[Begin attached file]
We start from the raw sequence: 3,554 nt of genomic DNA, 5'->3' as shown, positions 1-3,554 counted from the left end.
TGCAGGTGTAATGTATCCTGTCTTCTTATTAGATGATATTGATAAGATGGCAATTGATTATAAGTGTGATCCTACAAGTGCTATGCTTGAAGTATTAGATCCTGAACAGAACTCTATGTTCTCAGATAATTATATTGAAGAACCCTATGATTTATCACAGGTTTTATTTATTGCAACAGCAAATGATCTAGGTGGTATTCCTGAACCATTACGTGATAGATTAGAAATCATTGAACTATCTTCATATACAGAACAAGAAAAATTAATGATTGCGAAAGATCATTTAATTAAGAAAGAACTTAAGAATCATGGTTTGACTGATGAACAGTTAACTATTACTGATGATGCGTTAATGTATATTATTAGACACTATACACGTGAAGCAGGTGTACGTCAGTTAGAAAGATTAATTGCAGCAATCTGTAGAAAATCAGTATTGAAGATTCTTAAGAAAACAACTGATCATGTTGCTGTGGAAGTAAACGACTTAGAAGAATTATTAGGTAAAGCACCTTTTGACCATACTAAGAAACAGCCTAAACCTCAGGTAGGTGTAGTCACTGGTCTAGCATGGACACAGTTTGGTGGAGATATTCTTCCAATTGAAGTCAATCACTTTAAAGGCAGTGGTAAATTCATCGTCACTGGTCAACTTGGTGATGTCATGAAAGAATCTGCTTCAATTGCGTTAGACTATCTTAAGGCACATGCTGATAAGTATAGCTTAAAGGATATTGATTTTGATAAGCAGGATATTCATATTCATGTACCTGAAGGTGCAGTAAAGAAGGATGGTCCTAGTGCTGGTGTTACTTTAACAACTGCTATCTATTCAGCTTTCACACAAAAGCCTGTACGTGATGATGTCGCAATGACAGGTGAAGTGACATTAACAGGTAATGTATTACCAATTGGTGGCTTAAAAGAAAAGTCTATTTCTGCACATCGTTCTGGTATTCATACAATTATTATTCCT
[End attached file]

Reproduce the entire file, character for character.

We start from the raw sequence: 3,554 nt of genomic DNA, 5'->3' as shown, positions 1-3,554 counted from the left end.
TGCAGGTGTAATGTATCCTGTCTTCTTATTAGATGATATTGATAAGATGGCAATTGATTATAAGTGTGATCCTACAAGTGCTATGCTTGAAGTATTAGATCCTGAACAGAACTCTATGTTCTCAGATAATTATATTGAAGAACCCTATGATTTATCACAGGTTTTATTTATTGCAACAGCAAATGATCTAGGTGGTATTCCTGAACCATTACGTGATAGATTAGAAATCATTGAACTATCTTCATATACAGAACAAGAAAAATTAATGATTGCGAAAGATCATTTAATTAAGAAAGAACTTAAGAATCATGGTTTGACTGATGAACAGTTAACTATTACTGATGATGCGTTAATGTATATTATTAGACACTATACACGTGAAGCAGGTGTACGTCAGTTAGAAAGATTAATTGCAGCAATCTGTAGAAAATCAGTATTGAAGATTCTTAAGAAAACAACTGATCATGTTGCTGTGGAAGTAAACGACTTAGAAGAATTATTAGGTAAAGCACCTTTTGACCATACTAAGAAACAGCCTAAACCTCAGGTAGGTGTAGTCACTGGTCTAGCATGGACACAGTTTGGTGGAGATATTCTTCCAATTGAAGTCAATCACTTTAAAGGCAGTGGTAAATTCATCGTCACTGGTCAACTTGGTGATGTCATGAAAGAATCTGCTTCAATTGCGTTAGACTATCTTAAGGCACATGCTGATAAGTATAGCTTAAAGGATATTGATTTTGATAAGCAGGATATTCATATTCATGTACCTGAAGGTGCAGTAAAGAAGGATGGTCCTAGTGCTGGTGTTACTTTAACAACTGCTATCTATTCAGCTTTCACACAAAAGCCTGTACGTGATGATGTCGCAATGACAGGTGAAGTGACATTAACAGGTAATGTATTACCAATTGGTGGCTTAAAAGAAAAGTCTATTTCTGCACATCGTTCTGGTATTCATACAATTATTATTCCT